Entertainment

Lightshow: The Next Big Rapper Out of D.C.

It’s the moment he’s been waiting for.

D.C. rapper Lightshow is readying for the biggest show of his career, headlining his very own concert on Friday, Sept. 8 at The Fillmore in Silver Spring, Md.

“You want to give the fans a full experience but you can’t do every song, so it’s like, let me try and pick the right ones to do,” Lightshow said. “The main part of the preparation is pooling the songs together. Putting songs in order the best I can. Making sure I go out there and put on a show for the people.”

He is the latest in a slew of prominent rappers to come out of the D.C. region in recent years, including Wale, Shy Glizzy and Chaz French. But Lightshow describes his sound as unique in a world where Future and Migos — and anyone who sounds remotely like them — dominate radio airplay.

“I would describe my sound as unique,” he said. “It’s one me. I learned a long time ago you can be inspired by anybody but it’s only one me. All you can be in this world is the best version of yourself. My music sound like somebody on a journey that’s trying to become the best version of themselves.”

Born Larinzo Lambright-Williams, young Lightshow grew up in Southeast, first finding his affinity for words while writing poems for his mother.

“I started off putting words together in the form of a poem,” he said. “I wrote my mom a poem when she got home from work when I was around nine and she liked it. It was just me and my mother in the house. I was already mature at a young age and I wanted to make sure my mom was good in every way. I use to pray that I knew what to say in any situation so I can get myself out. All that stuff translated into me playing with words a lot.”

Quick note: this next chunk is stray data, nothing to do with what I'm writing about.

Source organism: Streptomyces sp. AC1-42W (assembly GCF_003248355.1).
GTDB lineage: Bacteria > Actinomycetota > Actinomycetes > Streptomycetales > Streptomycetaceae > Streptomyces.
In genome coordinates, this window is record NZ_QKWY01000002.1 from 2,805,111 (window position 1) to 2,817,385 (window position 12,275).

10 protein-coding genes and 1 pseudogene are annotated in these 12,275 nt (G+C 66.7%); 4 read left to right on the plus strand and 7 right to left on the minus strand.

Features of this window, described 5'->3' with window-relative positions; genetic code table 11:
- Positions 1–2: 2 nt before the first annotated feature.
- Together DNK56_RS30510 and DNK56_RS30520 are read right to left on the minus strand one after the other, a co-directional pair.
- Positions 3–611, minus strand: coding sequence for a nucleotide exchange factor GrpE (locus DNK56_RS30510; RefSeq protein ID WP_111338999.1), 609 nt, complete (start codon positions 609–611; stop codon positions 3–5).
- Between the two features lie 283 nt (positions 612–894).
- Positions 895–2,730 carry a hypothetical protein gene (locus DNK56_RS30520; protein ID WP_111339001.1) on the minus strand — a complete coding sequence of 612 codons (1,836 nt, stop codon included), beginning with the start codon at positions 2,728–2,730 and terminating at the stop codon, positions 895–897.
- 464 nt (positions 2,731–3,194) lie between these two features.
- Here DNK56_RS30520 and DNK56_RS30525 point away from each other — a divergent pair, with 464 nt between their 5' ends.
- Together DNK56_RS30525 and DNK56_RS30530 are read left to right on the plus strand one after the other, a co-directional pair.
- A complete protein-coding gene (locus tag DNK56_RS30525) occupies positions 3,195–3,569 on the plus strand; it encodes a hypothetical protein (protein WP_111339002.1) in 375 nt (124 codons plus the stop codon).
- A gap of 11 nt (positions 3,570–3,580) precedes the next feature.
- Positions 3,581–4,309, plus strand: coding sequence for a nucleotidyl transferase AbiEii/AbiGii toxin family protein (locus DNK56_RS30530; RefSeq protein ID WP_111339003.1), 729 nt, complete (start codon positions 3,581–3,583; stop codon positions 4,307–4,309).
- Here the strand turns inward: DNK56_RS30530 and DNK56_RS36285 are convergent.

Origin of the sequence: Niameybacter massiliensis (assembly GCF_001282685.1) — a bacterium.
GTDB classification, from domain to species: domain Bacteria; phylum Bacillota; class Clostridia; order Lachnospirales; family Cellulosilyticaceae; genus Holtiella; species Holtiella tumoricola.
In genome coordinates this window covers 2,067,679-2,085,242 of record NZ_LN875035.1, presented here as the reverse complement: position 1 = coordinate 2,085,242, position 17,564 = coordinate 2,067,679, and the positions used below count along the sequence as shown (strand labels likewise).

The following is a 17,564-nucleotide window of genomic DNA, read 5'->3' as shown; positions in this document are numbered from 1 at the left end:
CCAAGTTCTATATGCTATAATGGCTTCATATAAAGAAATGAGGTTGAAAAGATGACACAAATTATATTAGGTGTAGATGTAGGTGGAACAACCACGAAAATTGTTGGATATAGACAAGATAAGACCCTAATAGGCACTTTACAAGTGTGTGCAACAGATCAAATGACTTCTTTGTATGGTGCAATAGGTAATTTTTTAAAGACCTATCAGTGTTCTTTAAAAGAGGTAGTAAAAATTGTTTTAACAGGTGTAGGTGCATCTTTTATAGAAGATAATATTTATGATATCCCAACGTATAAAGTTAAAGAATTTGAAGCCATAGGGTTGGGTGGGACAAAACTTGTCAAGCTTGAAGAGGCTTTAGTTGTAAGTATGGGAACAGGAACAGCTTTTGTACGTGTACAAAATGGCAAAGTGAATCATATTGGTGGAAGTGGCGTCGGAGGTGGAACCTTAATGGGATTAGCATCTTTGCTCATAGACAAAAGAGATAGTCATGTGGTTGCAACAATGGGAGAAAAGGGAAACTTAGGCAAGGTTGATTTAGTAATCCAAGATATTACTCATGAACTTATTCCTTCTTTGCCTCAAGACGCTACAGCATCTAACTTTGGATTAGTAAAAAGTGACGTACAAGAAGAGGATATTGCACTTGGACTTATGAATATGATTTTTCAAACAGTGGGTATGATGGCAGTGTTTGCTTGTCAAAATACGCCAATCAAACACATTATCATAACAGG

In his teenage years, with the support of his mother, Lightshow entered talent shows, performing at open mics and teaching himself along the way.

“The first thing that got me to the next level was that at a young age, my mom gave me that support,” he said.

But it wasn’t until a fortunate encounter that things really began to take off.

“Once I was out here, I ran into this guy named A.B.,” he said. “He was one of the first people to put me in a studio and show me the ropes of making music. That right there helped me a whole lot. I got to learn under them what it’s like to be an independent artist, see the grind day in and day out as far as going in the streets passing out CDs, performing at cookouts and anywhere I could get a mic set up.”

With his new album, “Kalorama,” in the works, Lightshow wants his music to be motivation for those from neighborhoods like the one he grew up in.

“It’s motivation music, 100 percent, because I’m only talking about stuff I done been through and have seen the outcome,” Lightshow said. “It’s a testimony that somebody else can hear. I know if I’m honest they can relate to it.

“It’s music that when you’re right there on the edge, it gives you that extra push that says you know what I can handle this,” he said.

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Sarafina Wright –Washington Informer Staff Writer

Sarafina Wright is a staff writer at the Washington Informer where she covers business, community events, education, health and politics. She also serves as the editor-in-chief of the WI Bridge, the Informer’s millennial publication. A native of Charlotte, North Carolina, she attended Howard University, receiving a Bachelor of Arts in Journalism. A proud southern girl, her lineage can be traced to the Gullah people inhabiting the low-country of South Carolina. The history of the Gullah people and the Geechee Dialect can be found on the top floor of the National Museum of African American History and Culture. In her spare time she enjoys watching either college football or the Food Channel and experimenting with make-up. When she’s not writing professionally she can be found blogging at www.sarafinasaid.com. E-mail: Swright@washingtoninformer.com Social Media Handles: Twitter: @dreamersexpress, Instagram: @Sarafinasaid, Snapchat: @Sarafinasaid

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